HEK293 cells were transfected with plexin-B1 and PDZ-RhoGEF. 48 h after transfection, cells were starved for 12 h and treated for 30 min with purified Sema4D. Cells were lysed, and lysates were separated using SDS-PAGE and transferred on nitrocellulose membrane (Schleicher & Schuell). Phospho-Erk and phospho-Shc were detected by using specific anti–phospho-Erk (Santa Cruz Biotechnology, Inc.) and anti–phospho-Shc[Y317] (Cell Signaling Technology) antibodies.

Growth cone collapse, immunocytochemistry, and image processing

At 24 h after transfection, neurons were treated with medium derived from either mock-transfected or (myc)Sema4D-transfected HEK293 cells for 1 h at 37°C. Neurons were fixed with 4% PFA and used for immunocytochemistry experiments using fluorescently-conjugated secondary antibodies (Dianova). TRITC-labeled phalloidin was used to detect actin filaments in growth cones. Neurons were scored for the presence of growth cones as described previously (Swiercz et al., 2002). Immunoreactivity for the expressed proteins was analyzed and photographed using a laser-scanning confocal microscope (model TCS AOBS; Leica) using the following objectives: HCXPLAPO 63×/1.32-0.60 oil and HC PL FLUOTAR 20×/0.50. All images were acquired similarly at RT with the same laser output to directly compare the fluorescence signal intensities. Images were processed with the confocal image analysis software package (TCS AOBS; Leica) and imported as TIFF files into Adobe Illustrator® 10.0. In colocalization studies, various fluorophores were scanned in the sequential mode to completely rule out potential overlap of fluorescence spectra.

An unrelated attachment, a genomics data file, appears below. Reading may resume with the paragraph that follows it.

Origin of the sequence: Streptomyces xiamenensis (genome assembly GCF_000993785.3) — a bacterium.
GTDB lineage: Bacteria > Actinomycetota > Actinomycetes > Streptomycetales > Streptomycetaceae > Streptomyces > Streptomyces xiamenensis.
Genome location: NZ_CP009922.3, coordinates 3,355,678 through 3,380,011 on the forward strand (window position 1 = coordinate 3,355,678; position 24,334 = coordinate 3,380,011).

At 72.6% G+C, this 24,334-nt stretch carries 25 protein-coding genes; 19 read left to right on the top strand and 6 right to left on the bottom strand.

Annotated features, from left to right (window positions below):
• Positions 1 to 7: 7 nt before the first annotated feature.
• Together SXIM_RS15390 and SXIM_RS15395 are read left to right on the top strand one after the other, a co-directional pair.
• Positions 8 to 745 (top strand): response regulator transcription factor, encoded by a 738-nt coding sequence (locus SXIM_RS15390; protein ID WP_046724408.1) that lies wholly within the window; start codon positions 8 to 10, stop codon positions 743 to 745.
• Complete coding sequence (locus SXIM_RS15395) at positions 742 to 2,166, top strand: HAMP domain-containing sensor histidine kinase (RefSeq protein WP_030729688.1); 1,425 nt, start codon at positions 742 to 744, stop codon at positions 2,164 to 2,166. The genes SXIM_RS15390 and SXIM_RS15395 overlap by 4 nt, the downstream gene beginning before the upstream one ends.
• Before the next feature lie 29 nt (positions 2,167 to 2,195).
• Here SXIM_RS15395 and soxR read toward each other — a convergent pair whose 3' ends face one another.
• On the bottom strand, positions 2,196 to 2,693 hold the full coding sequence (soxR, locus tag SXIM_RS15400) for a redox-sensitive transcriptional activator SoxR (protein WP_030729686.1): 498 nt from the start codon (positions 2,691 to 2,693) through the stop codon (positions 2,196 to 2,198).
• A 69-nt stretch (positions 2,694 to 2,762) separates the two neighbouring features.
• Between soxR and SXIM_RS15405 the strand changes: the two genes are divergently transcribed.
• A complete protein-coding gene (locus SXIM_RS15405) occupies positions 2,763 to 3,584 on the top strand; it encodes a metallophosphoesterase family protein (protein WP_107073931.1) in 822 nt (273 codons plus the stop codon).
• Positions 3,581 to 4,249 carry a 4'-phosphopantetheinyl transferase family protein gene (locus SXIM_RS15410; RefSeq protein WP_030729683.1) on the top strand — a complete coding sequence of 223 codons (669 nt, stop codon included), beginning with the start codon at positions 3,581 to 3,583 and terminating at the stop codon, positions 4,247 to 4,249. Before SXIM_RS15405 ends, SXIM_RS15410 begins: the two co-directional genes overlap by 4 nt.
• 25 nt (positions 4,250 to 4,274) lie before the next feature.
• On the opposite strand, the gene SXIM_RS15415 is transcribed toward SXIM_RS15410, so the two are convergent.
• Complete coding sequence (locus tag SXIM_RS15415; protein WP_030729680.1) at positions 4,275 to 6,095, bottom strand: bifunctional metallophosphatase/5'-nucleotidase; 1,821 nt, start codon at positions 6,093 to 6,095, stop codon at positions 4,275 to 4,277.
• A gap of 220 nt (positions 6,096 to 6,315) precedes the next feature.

Online supplemental material

Fig. S1 shows the expression of ErbB family members and Met in HEK 293 cells. Shown are Western blots of reverse transcriptase polymerase chain reaction.

Details regarding the expression plasmids, antibodies, and reagents used for this study are available at http://www.jcb.org/content/full/jcb.200312094/DC1.

Acknowledgments

We thank Walter Birchmeier, Thomas Diettmar, Gibbes R. Johnson, Andreas W. Püschel, David J. Riese II, Luca Tamagnone, and Axel Ullrich for providing reagents.

R. Kuner is a recipient of an Emmy-Noether scholarship of the Deutsche Forschungsgemeinschaft (DFG). This work was supported by the DFG. The authors declare no conflict of interest.

Footnotes

  • The online version of this article includes supplemental material.

  • Abbreviations used in this paper: HEK, human embryonic kidney; His, histidine; LARG, leukemia-associated RhoGEF; OTK, off-track; PDZ, PSD-95/DIg/Z0-1; VSV, vesicular stomatitis virus glycoprotein.

    • Submitted: 11 December 2003
    • Accepted: 13 May 2004